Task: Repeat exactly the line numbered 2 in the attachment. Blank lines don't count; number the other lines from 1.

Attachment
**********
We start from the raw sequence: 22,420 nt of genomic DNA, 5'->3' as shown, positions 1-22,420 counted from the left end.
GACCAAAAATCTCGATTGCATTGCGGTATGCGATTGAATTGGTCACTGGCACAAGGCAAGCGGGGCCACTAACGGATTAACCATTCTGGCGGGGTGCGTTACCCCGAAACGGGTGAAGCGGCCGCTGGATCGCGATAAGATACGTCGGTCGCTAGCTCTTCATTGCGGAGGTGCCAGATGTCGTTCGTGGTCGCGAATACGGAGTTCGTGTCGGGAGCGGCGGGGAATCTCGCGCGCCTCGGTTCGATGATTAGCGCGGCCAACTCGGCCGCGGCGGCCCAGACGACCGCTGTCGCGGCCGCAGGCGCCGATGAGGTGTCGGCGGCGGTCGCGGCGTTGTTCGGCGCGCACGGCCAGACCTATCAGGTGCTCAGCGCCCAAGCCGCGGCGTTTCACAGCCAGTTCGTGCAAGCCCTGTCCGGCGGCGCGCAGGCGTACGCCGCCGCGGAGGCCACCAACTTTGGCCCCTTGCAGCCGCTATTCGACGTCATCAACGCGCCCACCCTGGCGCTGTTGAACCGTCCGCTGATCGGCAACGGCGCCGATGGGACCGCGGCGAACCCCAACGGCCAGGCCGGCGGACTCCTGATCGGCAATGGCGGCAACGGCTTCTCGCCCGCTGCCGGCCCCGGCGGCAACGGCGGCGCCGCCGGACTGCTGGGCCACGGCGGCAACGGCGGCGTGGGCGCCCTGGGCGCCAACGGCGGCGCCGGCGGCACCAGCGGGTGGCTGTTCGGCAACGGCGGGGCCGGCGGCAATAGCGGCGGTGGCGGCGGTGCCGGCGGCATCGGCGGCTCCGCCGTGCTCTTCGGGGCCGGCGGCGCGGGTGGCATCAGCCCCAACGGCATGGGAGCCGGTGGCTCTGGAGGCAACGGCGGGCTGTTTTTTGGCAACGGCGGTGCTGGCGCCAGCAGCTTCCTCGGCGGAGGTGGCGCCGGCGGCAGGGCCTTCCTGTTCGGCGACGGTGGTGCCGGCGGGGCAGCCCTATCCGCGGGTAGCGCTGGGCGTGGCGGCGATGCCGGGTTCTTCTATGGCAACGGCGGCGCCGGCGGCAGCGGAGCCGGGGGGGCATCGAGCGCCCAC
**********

GACCAAAAATCTCGATTGCATTGCGGTATGCGATTGAATTGGTCACTGGCACAAGGCAAGCGGGGCCACTAACGGATTAACCATTCTGGCGGGGTGCGTTACCCCGAAACGGGTGAAGCGGCCGCTGGATCGCGATAAGATACGTCGGTCGCTAGCTCTTCATTGCGGAGGTGCCAGATGTCGTTCGTGGTCGCGAATACGGAGTTCGTGTCGGGAGCGGCGGGGAATCTCGCGCGCCTCGGTTCGATGATTAGCGCGGCCAACTCGGCCGCGGCGGCCCAGACGACCGCTGTCGCGGCCGCAGGCGCCGATGAGGTGTCGGCGGCGGTCGCGGCGTTGTTCGGCGCGCACGGCCAGACCTATCAGGTGCTCAGCGCCCAAGCCGCGGCGTTTCACAGCCAGTTCGTGCAAGCCCTGTCCGGCGGCGCGCAGGCGTACGCCGCCGCGGAGGCCACCAACTTTGGCCCCTTGCAGCCGCTATTCGACGTCATCAACGCGCCCACCCTGGCGCTGTTGAACCGTCCGCTGATCGGCAACGGCGCCGATGGGACCGCGGCGAACCCCAACGGCCAGGCCGGCGGACTCCTGATCGGCAATGGCGGCAACGGCTTCTCGCCCGCTGCCGGCCCCGGCGGCAACGGCGGCGCCGCCGGACTGCTGGGCCACGGCGGCAACGGCGGCGTGGGCGCCCTGGGCGCCAACGGCGGCGCCGGCGGCACCAGCGGGTGGCTGTTCGGCAACGGCGGGGCCGGCGGCAATAGCGGCGGTGGCGGCGGTGCCGGCGGCATCGGCGGCTCCGCCGTGCTCTTCGGGGCCGGCGGCGCGGGTGGCATCAGCCCCAACGGCATGGGAGCCGGTGGCTCTGGAGGCAACGGCGGGCTGTTTTTTGGCAACGGCGGTGCTGGCGCCAGCAGCTTCCTCGGCGGAGGTGGCGCCGGCGGCAGGGCCTTCCTGTTCGGCGACGGTGGTGCCGGCGGGGCAGCCCTATCCGCGGGTAGCGCTGGGCGTGGCGGCGATGCCGGGTTCTTCTATGGCAACGGCGGCGCCGGCGGCAGCGGAGCCGGGGGGGCATCGAGCGCCCAC